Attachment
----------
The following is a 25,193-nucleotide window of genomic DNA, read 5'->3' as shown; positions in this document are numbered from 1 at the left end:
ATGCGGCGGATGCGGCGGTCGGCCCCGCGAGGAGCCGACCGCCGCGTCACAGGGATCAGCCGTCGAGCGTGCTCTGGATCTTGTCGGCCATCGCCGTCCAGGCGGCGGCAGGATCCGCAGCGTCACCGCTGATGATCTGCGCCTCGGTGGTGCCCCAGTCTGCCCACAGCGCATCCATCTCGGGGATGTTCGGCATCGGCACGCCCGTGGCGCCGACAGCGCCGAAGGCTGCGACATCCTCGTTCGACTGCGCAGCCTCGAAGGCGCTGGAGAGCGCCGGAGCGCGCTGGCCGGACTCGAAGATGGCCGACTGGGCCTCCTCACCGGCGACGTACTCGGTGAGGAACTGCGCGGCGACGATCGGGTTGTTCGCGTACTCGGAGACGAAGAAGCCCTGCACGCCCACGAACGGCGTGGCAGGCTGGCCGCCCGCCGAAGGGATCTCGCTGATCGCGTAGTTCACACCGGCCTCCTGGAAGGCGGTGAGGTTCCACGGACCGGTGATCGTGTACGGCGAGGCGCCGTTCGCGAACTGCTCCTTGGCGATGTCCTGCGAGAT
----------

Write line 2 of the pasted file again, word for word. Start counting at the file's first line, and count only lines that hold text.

ATGCGGCGGATGCGGCGGTCGGCCCCGCGAGGAGCCGACCGCCGCGTCACAGGGATCAGCCGTCGAGCGTGCTCTGGATCTTGTCGGCCATCGCCGTCCAGGCGGCGGCAGGATCCGCAGCGTCACCGCTGATGATCTGCGCCTCGGTGGTGCCCCAGTCTGCCCACAGCGCATCCATCTCGGGGATGTTCGGCATCGGCACGCCCGTGGCGCCGACAGCGCCGAAGGCTGCGACATCCTCGTTCGACTGCGCAGCCTCGAAGGCGCTGGAGAGCGCCGGAGCGCGCTGGCCGGACTCGAAGATGGCCGACTGGGCCTCCTCACCGGCGACGTACTCGGTGAGGAACTGCGCGGCGACGATCGGGTTGTTCGCGTACTCGGAGACGAAGAAGCCCTGCACGCCCACGAACGGCGTGGCAGGCTGGCCGCCCGCCGAAGGGATCTCGCTGATCGCGTAGTTCACACCGGCCTCCTGGAAGGCGGTGAGGTTCCACGGACCGGTGATCGTGTACGGCGAGGCGCCGTTCGCGAACTGCTCCTTGGCGATGTCCTGCGAGAT